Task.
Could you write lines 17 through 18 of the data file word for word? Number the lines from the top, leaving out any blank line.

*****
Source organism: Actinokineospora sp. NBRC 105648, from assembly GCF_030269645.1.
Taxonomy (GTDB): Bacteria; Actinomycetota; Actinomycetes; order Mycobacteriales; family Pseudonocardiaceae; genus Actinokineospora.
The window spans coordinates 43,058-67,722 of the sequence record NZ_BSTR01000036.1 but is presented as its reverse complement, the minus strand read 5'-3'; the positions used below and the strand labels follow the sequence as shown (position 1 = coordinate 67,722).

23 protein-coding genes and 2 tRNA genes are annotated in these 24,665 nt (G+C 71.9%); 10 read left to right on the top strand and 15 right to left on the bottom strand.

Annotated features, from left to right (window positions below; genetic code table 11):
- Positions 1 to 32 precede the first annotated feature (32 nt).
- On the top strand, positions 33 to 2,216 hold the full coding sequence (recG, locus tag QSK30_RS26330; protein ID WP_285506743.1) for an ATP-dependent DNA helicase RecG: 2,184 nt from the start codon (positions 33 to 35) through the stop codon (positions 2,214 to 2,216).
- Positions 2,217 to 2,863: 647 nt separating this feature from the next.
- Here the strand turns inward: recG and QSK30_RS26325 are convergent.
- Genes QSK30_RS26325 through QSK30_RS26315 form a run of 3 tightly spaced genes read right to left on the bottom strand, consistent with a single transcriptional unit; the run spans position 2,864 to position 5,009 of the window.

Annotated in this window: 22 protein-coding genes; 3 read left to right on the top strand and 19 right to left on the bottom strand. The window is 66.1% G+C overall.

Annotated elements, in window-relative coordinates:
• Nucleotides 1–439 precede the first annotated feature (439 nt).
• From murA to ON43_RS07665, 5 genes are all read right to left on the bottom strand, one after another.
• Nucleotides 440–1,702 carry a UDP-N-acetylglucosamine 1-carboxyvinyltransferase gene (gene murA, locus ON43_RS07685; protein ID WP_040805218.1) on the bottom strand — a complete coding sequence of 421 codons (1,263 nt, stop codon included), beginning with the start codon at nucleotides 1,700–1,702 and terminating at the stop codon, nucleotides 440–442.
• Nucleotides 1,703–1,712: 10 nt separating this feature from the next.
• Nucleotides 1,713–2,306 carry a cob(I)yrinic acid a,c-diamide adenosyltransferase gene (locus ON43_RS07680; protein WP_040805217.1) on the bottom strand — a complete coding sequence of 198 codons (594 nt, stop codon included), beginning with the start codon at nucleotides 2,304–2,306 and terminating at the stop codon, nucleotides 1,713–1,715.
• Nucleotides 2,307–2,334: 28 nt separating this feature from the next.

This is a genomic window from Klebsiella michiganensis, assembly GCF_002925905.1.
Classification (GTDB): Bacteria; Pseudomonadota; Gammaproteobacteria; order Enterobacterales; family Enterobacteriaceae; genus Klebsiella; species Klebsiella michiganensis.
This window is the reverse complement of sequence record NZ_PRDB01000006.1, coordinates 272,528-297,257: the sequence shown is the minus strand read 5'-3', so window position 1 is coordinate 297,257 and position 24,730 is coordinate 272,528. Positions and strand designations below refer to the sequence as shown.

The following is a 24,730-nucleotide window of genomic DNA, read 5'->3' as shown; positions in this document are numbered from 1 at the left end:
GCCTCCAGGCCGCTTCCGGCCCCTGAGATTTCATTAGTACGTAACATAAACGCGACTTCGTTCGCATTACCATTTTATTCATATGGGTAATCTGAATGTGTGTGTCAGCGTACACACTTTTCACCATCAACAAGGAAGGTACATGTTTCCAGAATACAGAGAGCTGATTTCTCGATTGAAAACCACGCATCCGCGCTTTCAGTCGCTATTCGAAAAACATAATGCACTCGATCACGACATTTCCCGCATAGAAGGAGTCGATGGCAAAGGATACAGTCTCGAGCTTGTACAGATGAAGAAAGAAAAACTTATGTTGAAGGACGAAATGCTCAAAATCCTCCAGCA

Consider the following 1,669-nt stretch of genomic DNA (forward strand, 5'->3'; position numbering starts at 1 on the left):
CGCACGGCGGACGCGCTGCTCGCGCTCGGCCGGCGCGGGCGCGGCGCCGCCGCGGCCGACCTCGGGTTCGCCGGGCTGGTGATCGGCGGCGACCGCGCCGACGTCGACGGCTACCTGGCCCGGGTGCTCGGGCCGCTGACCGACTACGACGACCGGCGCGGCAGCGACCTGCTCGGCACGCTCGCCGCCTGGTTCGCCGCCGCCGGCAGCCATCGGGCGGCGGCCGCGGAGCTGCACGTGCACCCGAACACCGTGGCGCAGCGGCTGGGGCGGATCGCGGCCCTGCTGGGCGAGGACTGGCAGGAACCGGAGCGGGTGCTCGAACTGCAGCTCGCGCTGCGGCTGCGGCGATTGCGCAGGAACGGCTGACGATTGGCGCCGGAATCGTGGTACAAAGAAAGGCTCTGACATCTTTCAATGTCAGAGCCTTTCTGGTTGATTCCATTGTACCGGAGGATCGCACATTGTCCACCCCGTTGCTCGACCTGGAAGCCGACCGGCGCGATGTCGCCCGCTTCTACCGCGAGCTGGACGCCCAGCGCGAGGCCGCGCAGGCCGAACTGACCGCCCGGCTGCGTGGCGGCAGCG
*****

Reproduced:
• Nucleotides 1,713–2,306 carry a cob(I)yrinic acid a,c-diamide adenosyltransferase gene (locus ON43_RS07680; protein WP_040805217.1) on the bottom strand — a complete coding sequence of 198 codons (594 nt, stop codon included), beginning with the start codon at nucleotides 2,304–2,306 and terminating at the stop codon, nucleotides 1,713–1,715.
• Nucleotides 2,307–2,334: 28 nt separating this feature from the next.